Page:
Dr. Eileen O’Reilly is a prominent pancreatic cancer specialist at Memorial Sloan Kettering Cancer Center in New York. I investigated her clinical trial: The Study of Gemcitabine, Cisplatin +/- Veliparib in patients with Pancreas Adenocarcinoma and BRCA mutation. It was another randomized trial and I again declined.
My next appointment was at Georgetown Hospital with Dr. Michael Pishvaian, principal investigator of The Study of Veliparib in Combination with 5-Fluorouracil and Oxaliplatin in Patients with Metastatic Pancreatic Cancer. Finally! I found a non-randomized trial!!
After another CT scan and biopsy at Georgetown Hospital, I started the clinical trial in November 2015. Treatment included: seven days of veliparib capsules, two in AM and two in PM; oxaliplatin, leucovorin, ondansetron, and dexamethasone (anti-nausea medications), and a 46-hour pump, which infuses fluorouracil.
After about two months, the veliparib was reduced in strength due to neutropenia, low white blood count. The oxaliplatin was reduced after almost five months because of peripheral neuropathy and it was subsequently eliminated due to an allergic reaction. According to Dr. Pishvaian, this occurs frequently among the patients in the study and the majority of patients continue to do well without the oxaliplatin.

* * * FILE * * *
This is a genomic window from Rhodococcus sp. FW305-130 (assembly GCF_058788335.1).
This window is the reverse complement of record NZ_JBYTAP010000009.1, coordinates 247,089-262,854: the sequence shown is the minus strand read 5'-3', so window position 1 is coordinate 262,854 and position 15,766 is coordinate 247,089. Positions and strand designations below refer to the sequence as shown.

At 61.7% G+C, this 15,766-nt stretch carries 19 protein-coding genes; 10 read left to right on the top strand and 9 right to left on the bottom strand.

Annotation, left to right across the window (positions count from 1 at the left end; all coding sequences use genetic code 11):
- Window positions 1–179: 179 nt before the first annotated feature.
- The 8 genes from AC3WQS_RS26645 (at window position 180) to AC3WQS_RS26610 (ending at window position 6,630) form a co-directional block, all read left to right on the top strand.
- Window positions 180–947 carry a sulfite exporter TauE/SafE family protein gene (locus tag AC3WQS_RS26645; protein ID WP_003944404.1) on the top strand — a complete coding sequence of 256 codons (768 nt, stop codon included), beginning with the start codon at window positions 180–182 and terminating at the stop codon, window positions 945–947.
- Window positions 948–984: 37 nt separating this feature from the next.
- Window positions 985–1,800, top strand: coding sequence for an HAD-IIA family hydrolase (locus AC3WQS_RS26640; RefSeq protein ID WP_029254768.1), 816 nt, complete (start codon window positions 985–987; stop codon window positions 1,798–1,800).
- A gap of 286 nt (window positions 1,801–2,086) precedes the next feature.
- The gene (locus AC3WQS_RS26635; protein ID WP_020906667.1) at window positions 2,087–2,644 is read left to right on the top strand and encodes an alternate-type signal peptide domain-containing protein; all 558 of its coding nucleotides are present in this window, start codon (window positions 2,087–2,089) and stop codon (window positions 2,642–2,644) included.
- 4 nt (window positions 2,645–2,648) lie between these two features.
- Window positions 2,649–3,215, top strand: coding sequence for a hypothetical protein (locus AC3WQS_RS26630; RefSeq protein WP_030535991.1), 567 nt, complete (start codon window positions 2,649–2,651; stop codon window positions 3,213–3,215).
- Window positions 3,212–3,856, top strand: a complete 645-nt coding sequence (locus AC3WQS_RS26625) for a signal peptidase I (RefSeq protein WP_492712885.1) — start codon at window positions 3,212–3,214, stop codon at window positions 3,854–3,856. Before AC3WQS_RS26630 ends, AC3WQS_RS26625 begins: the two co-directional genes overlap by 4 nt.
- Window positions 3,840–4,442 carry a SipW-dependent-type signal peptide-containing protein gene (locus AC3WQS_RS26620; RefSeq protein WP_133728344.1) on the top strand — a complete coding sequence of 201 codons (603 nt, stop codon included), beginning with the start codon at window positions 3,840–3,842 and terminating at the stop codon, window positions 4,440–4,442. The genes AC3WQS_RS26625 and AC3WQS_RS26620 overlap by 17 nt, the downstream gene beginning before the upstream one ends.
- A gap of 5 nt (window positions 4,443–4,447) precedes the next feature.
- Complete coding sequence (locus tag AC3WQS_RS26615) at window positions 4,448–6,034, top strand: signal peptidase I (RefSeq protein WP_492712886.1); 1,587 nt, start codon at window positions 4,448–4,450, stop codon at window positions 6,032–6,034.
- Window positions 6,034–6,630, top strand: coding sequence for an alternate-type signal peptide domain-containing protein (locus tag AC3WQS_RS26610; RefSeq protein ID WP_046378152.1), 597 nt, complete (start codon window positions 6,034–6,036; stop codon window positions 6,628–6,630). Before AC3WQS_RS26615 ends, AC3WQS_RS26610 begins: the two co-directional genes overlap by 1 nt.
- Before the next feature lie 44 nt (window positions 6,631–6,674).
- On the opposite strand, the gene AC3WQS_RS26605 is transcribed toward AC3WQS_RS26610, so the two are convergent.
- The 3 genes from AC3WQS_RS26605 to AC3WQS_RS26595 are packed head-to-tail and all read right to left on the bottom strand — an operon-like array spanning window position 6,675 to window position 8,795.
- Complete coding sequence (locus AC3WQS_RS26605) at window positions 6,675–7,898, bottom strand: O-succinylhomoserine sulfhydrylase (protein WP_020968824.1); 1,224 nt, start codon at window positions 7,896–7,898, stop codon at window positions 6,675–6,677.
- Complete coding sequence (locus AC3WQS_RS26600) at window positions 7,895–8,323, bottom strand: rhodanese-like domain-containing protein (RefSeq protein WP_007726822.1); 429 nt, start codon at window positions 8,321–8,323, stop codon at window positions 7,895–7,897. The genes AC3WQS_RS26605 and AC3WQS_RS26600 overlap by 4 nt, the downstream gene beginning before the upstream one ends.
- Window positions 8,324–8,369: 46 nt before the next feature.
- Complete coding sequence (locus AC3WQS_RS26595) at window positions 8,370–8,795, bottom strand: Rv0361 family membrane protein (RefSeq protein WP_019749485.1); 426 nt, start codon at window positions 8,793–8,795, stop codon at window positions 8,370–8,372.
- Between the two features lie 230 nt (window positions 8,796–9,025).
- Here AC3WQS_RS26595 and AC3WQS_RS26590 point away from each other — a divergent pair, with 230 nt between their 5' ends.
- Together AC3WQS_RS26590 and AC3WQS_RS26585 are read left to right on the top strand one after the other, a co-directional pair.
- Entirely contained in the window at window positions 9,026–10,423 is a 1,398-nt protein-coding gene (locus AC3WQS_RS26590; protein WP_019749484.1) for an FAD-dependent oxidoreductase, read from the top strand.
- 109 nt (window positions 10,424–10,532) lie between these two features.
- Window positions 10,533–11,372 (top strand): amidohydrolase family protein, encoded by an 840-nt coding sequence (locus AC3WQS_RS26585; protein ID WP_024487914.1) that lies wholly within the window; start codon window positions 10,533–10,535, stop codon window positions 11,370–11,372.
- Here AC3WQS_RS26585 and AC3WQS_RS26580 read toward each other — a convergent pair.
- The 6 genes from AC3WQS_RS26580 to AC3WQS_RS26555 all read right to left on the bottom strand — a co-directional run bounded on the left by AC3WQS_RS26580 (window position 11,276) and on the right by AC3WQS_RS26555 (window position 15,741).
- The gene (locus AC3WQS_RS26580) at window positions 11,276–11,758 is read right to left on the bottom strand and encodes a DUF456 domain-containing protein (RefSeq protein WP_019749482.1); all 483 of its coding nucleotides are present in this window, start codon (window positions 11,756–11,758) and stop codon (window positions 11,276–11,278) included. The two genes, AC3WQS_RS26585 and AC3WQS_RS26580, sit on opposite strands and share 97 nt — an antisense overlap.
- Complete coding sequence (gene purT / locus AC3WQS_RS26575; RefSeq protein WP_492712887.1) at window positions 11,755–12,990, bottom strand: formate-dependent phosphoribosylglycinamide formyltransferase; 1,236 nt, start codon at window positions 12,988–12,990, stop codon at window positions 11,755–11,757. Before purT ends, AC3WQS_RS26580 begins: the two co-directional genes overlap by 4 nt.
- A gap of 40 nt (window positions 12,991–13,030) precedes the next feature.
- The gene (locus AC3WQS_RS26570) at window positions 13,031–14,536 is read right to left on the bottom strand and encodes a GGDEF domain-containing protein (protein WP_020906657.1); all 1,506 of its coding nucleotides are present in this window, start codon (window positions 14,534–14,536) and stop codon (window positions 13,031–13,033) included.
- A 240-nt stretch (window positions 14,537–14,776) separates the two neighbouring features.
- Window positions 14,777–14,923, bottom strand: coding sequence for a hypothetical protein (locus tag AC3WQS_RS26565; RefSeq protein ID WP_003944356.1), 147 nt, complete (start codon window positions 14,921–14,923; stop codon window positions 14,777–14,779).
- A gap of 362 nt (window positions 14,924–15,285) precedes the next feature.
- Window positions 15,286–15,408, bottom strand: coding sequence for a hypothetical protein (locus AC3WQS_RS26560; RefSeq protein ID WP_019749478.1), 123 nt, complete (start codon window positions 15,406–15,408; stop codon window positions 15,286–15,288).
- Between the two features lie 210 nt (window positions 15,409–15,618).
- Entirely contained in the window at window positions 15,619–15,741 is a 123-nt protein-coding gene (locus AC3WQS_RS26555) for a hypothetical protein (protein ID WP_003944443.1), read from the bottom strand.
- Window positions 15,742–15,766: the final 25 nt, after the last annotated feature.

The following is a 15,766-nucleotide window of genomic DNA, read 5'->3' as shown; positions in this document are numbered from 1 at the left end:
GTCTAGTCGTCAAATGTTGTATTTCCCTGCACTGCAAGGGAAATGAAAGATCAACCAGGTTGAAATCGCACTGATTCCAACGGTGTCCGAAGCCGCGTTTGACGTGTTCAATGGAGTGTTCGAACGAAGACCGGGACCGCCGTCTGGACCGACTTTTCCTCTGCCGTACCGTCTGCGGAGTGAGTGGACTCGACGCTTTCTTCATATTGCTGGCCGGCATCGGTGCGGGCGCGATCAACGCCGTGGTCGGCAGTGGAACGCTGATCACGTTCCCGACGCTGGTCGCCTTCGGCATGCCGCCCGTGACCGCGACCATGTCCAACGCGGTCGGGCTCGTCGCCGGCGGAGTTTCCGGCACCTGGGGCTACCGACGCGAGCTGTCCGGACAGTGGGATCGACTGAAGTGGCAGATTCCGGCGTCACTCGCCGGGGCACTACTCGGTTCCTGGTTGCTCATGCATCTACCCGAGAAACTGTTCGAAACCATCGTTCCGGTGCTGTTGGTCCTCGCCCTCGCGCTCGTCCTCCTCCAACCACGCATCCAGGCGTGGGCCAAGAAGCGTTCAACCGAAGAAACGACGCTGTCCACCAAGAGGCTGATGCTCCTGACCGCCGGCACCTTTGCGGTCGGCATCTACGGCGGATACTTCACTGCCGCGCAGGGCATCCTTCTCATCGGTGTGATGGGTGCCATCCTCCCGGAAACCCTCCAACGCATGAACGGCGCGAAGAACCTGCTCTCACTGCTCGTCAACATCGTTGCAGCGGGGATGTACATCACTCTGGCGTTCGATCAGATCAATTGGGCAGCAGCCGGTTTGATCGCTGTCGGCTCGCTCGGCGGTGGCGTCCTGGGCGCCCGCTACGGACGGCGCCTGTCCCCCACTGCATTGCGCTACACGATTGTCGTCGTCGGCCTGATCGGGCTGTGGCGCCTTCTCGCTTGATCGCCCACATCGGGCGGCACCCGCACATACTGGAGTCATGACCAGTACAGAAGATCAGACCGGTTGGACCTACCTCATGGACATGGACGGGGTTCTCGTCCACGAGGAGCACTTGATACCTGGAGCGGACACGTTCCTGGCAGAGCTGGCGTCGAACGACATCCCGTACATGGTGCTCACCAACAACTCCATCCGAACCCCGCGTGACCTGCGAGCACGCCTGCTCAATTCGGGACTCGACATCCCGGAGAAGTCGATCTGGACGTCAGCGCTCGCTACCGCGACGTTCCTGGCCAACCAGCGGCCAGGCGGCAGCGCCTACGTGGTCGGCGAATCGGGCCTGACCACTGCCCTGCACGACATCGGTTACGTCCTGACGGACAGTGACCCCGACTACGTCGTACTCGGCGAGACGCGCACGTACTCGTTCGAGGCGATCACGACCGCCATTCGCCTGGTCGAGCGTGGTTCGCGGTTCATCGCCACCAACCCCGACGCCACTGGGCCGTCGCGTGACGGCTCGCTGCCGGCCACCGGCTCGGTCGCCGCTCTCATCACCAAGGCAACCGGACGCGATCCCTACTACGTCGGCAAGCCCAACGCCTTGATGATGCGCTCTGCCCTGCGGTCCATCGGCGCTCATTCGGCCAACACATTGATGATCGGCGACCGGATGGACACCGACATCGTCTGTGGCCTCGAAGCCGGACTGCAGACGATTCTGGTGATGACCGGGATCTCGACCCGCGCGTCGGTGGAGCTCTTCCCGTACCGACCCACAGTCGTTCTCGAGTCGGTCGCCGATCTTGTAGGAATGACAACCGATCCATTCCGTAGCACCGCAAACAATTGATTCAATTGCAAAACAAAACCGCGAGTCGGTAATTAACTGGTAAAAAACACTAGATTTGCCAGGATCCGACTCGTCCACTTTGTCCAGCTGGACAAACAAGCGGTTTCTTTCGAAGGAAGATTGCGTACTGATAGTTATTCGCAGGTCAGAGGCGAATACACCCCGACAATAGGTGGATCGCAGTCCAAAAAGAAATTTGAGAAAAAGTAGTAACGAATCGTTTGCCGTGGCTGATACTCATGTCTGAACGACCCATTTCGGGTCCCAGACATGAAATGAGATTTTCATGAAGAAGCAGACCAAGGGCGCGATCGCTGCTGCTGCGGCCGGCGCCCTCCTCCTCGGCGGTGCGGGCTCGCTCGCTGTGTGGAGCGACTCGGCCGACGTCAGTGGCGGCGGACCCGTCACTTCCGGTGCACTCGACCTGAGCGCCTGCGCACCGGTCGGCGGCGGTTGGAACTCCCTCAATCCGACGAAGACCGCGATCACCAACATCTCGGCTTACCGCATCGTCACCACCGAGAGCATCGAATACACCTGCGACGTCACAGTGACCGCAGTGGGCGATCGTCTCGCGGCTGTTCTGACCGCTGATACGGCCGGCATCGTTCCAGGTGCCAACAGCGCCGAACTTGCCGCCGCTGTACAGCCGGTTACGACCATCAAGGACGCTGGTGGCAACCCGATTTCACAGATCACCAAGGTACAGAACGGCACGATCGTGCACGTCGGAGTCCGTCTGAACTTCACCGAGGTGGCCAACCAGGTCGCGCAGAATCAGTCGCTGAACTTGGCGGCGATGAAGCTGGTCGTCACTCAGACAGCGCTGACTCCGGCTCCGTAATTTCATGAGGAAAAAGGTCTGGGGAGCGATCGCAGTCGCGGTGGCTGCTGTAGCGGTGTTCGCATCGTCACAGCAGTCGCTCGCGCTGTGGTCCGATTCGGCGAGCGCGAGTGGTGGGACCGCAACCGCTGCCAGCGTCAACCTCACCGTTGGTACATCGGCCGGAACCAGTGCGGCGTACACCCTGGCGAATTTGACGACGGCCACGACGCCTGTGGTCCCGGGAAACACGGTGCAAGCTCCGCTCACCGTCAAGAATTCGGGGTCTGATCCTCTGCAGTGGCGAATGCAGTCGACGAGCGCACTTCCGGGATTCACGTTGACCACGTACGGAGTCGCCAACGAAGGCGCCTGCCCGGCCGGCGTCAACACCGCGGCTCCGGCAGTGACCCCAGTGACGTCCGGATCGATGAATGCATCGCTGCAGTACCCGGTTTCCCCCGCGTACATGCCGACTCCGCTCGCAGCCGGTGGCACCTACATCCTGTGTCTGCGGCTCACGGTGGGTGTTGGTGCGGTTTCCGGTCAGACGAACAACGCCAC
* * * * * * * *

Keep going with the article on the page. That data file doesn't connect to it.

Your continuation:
After starting treatment, I experienced most of the common major side effects of chemotherapy, including fatigue, stomach and appetite problems, dizziness, low white blood count, and peripheral neuropathy. My side effects have minimized and are now mild.
CT scans are performed every eight weeks during the study and continue to show tumor reduction.
Looking Ahead at More Clinical Trials
Dr. Pishvaian has explained that there will be a time in the future when the disease will start to progress again. At that time, the current clinical trial will end for me and I will need to make other decisions regarding my treatment. I am investigating the possibilities of immunological therapies with Dr. Robert Vonderheide at UPenn and innovative, science-based precision medicine with Dr. Allyson Ocean at NY-Presbyterian Hospital/Weill Cornell.
Over the last several months, in my search for cutting-edge research, I have attended the AACR Special Conference for Pancreatic Cancer, and the Annual BRCA Scientific Symposium at UPenn. Additionally, I was invited to participate in Vice President Joe Biden’s Cancer Moonshot Summit, sponsored by the White House. The collaborative goal developed among the members of the cancer community is to double the rate of progress toward a cure for cancer in the next five years!!
Fifteen months after Rona’s story was published, she passed away. During her two-year fight with pancreatic cancer, she used her knowledge gained as a BRCA advocate to actively seek the clinical trials that might give her the best possible outcome. We offer our deepest sympathy to her family.